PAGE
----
|160. LASSETER'S LOOKOUT.|
|"George and I went over to the high knob and we christened it Lasseter's Last Lookout".|
132º00"E,23º50"S.(Approx). Mt Rennie 52-15. The first C.A.G.E Expedition reached this landmark, 'a little high knob of flintstone' about the 6th of September 1930. Located on the northern edge of Blakeley's Big Breakaway; country that was considered impossible to cross in the Thornycroft. This was the most southerly point reached by the expedition and here Blakeley again confronted Lasseter with the shortcomings in his 1897 story, Lasseter admitted his confusion regarding directions and location and stated that his 'instincts' told him that the reef was at the eastern end of the Petermann Ranges that could be seen faintly to the south. Blakeley was exasperated and pointed out to Lasseter that to his knowledge some 22 expeditions had explored that country in the past and had used Winters Glen as a depot and had not found gold in the area.
Next morning Sutherland and Blakeley discussed Lasseter's story in private, and agreed that relying on instincts was the "dizzy limit", both men considered this to be the end of the road for Lasseter and it was time to return to Alice Springs. That evening Blakeley held court with Lasseter, Taylor and Sutherland were present, to review Lasseter's story and to convince them that the reef really existed. Blakeley went over the details from 1897 to the present, pointing out the many inconsistencies and contradictions in Lasseter's story, finishing up by inviting Lasseter to put a case for going on. According to Blakeley, Lasseter had nothing to say.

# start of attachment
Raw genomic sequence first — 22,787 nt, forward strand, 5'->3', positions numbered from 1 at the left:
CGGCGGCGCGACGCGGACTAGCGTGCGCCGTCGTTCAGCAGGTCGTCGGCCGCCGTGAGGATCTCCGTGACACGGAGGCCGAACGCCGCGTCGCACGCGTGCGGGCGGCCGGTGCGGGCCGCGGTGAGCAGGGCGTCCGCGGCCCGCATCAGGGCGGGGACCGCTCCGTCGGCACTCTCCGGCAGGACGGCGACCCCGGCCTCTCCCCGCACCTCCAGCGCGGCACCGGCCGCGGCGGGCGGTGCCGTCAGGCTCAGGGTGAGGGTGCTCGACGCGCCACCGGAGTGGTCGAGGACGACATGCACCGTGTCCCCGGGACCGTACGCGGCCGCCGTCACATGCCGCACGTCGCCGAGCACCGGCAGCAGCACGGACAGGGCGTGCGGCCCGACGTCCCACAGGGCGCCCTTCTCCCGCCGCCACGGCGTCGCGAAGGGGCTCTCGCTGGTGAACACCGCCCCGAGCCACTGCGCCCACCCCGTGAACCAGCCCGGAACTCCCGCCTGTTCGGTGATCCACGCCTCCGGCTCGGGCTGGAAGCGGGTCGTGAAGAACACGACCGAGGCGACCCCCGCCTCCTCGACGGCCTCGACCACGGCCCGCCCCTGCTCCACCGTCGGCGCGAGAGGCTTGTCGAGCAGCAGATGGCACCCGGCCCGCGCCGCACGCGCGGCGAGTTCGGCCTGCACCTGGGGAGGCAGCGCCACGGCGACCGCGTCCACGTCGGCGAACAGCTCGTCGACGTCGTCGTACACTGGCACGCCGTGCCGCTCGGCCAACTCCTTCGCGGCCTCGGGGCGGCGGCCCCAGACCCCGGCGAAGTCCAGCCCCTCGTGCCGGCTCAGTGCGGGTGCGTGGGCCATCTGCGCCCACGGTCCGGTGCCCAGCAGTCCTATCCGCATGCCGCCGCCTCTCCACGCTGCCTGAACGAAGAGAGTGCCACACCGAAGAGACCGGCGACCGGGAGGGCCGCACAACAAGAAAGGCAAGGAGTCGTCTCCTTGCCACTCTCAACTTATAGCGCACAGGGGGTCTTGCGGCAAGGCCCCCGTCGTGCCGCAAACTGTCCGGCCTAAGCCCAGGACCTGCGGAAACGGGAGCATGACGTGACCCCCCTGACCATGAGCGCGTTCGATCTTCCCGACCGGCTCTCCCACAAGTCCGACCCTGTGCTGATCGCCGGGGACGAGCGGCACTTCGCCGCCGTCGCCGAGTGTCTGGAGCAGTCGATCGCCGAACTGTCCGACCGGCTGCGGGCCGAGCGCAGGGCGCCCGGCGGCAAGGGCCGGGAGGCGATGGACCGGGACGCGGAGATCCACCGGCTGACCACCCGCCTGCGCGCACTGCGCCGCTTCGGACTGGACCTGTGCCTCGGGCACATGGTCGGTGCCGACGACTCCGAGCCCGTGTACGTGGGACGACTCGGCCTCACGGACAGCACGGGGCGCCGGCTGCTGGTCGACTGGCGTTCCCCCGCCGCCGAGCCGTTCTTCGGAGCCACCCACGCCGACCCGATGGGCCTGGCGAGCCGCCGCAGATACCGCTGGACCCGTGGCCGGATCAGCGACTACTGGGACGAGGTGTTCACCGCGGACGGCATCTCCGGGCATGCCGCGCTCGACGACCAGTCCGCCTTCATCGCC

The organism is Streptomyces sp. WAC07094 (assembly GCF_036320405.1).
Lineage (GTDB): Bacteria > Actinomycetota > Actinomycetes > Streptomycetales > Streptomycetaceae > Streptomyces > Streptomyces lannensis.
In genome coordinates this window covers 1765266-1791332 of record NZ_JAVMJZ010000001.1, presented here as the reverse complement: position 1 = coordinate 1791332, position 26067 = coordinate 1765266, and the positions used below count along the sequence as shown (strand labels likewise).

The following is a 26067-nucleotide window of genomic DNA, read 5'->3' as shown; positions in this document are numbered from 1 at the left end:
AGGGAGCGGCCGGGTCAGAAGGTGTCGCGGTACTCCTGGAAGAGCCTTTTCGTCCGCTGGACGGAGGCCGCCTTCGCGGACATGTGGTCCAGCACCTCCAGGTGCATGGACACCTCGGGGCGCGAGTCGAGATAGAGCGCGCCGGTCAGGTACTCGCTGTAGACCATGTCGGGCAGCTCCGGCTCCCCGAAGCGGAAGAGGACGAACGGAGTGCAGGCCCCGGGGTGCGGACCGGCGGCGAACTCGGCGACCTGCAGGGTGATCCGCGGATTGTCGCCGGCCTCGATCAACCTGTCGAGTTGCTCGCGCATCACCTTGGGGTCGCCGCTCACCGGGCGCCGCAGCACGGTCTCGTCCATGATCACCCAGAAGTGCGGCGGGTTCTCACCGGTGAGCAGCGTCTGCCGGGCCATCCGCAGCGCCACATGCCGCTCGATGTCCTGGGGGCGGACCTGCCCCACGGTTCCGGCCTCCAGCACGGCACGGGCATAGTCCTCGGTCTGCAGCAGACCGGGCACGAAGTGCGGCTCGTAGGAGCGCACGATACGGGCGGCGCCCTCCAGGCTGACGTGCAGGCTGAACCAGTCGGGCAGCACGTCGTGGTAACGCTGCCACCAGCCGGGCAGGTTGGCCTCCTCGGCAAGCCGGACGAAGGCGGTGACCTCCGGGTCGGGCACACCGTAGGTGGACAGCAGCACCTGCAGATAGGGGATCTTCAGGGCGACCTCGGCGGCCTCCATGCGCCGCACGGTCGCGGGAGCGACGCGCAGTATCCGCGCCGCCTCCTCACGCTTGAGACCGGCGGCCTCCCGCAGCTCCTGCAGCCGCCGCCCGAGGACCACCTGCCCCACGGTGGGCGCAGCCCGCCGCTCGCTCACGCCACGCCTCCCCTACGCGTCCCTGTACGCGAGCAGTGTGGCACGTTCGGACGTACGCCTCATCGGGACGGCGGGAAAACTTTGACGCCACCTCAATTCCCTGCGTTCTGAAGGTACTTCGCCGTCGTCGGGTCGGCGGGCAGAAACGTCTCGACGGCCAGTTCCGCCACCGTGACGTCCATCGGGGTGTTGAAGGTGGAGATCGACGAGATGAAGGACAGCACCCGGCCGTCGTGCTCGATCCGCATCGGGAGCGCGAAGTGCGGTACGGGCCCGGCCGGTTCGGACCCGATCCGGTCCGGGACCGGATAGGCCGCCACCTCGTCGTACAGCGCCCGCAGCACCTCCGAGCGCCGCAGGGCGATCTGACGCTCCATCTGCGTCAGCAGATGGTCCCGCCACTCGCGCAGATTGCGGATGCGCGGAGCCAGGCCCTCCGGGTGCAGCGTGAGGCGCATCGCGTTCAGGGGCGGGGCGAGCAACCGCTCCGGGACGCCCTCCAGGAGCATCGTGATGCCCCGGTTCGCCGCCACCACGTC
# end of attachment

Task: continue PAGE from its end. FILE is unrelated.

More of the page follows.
Lasseter was determined not to return to Alice Springs with the rest of the expedition and informed Blakeley that he would continue the search for the reef from Ilbilla with camels and Paul Johns help. Blakeley agreed that this seems the only reasonable course of action for Lasseter, this will also cut down expenses and allow Lasseter more time in the field.
Idriess gave a far more generous interpretation of events and mentions nothing of Blakeley's final questioning of Lasseter with the obvious exposure of Lasseter's fraud, preferring to give a brief description of the Breakaway and the party's disappointment at realising the impossibility of crossing the sandy wastes, stretching left and right, 300 feet below them, the expedition was over and Blakeley intended to return to Alice Springs, but Lasseter simply declared that he was going on and would hire Paul Johns and his five camels. Blakeley considered that this a good idea as it would reduce expenses by sixty percent. The reader of Lasseter's Last Ride is left with the impression that this was an amicable arrangement between Blakeley and Lasseter, yet this is not the way Blakeley recorded events.
Coote put a slightly different shade on circumstances at Lasseter's Lookout, through Taylor he mentions Lasseter's disappointment at sighting his El Dorado but being unable to reach it because of the Breakaway country. Lasseter's reaction, according to Coote, was to simply declare that he would stay in the country until the reef was found, apparently the rest of the men were sceptical of this possibility but said nothing, and again no mention was made of any confrontation between Lasseter and Blakeley.
© R.Ross. 1999-2006
Blakeley Fred Dream Millions 139. Idriess Ion L Lasseter's Last Ride 83.